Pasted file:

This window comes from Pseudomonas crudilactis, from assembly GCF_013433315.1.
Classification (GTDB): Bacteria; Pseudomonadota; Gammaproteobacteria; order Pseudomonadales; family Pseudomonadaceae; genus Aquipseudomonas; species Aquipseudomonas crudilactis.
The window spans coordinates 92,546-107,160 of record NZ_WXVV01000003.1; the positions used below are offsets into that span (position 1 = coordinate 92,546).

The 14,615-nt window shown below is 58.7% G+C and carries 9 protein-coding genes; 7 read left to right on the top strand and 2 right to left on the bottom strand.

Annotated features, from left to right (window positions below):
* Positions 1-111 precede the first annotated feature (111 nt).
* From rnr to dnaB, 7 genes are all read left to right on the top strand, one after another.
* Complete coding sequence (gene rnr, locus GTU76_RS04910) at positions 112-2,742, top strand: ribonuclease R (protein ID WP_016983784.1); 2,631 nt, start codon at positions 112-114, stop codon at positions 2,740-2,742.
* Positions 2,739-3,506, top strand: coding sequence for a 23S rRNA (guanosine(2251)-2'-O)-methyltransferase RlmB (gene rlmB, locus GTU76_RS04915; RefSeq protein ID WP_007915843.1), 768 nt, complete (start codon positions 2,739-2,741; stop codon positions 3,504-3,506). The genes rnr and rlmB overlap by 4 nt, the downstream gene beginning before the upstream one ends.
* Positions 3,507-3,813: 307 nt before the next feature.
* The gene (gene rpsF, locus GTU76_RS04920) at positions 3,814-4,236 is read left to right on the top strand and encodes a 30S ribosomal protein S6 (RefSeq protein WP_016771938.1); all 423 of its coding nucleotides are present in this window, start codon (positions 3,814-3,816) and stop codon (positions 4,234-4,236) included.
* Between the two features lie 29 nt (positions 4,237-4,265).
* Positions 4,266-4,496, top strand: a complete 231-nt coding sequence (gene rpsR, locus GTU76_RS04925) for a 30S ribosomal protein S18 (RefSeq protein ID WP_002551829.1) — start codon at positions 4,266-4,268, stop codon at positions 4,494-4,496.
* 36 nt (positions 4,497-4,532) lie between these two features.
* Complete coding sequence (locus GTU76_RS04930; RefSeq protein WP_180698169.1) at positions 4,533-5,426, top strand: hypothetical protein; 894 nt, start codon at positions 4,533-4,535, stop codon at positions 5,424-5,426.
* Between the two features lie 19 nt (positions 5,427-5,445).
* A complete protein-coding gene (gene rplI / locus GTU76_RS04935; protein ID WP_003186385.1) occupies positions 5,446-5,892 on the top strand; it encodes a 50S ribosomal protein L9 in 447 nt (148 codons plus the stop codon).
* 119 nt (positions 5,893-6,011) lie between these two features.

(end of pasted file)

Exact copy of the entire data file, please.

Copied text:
This window comes from Pseudomonas crudilactis, from assembly GCF_013433315.1.
Classification (GTDB): Bacteria; Pseudomonadota; Gammaproteobacteria; order Pseudomonadales; family Pseudomonadaceae; genus Aquipseudomonas; species Aquipseudomonas crudilactis.
The window spans coordinates 92,546-107,160 of record NZ_WXVV01000003.1; the positions used below are offsets into that span (position 1 = coordinate 92,546).

The 14,615-nt window shown below is 58.7% G+C and carries 9 protein-coding genes; 7 read left to right on the top strand and 2 right to left on the bottom strand.

Annotated features, from left to right (window positions below):
* Positions 1-111 precede the first annotated feature (111 nt).
* From rnr to dnaB, 7 genes are all read left to right on the top strand, one after another.
* Complete coding sequence (gene rnr, locus GTU76_RS04910) at positions 112-2,742, top strand: ribonuclease R (protein ID WP_016983784.1); 2,631 nt, start codon at positions 112-114, stop codon at positions 2,740-2,742.
* Positions 2,739-3,506, top strand: coding sequence for a 23S rRNA (guanosine(2251)-2'-O)-methyltransferase RlmB (gene rlmB, locus GTU76_RS04915; RefSeq protein ID WP_007915843.1), 768 nt, complete (start codon positions 2,739-2,741; stop codon positions 3,504-3,506). The genes rnr and rlmB overlap by 4 nt, the downstream gene beginning before the upstream one ends.
* Positions 3,507-3,813: 307 nt before the next feature.
* The gene (gene rpsF, locus GTU76_RS04920) at positions 3,814-4,236 is read left to right on the top strand and encodes a 30S ribosomal protein S6 (RefSeq protein WP_016771938.1); all 423 of its coding nucleotides are present in this window, start codon (positions 3,814-3,816) and stop codon (positions 4,234-4,236) included.
* Between the two features lie 29 nt (positions 4,237-4,265).
* Positions 4,266-4,496, top strand: a complete 231-nt coding sequence (gene rpsR, locus GTU76_RS04925) for a 30S ribosomal protein S18 (RefSeq protein ID WP_002551829.1) — start codon at positions 4,266-4,268, stop codon at positions 4,494-4,496.
* 36 nt (positions 4,497-4,532) lie between these two features.
* Complete coding sequence (locus GTU76_RS04930; RefSeq protein WP_180698169.1) at positions 4,533-5,426, top strand: hypothetical protein; 894 nt, start codon at positions 4,533-4,535, stop codon at positions 5,424-5,426.
* Between the two features lie 19 nt (positions 5,427-5,445).
* A complete protein-coding gene (gene rplI / locus GTU76_RS04935; protein ID WP_003186385.1) occupies positions 5,446-5,892 on the top strand; it encodes a 50S ribosomal protein L9 in 447 nt (148 codons plus the stop codon).
* 119 nt (positions 5,893-6,011) lie between these two features.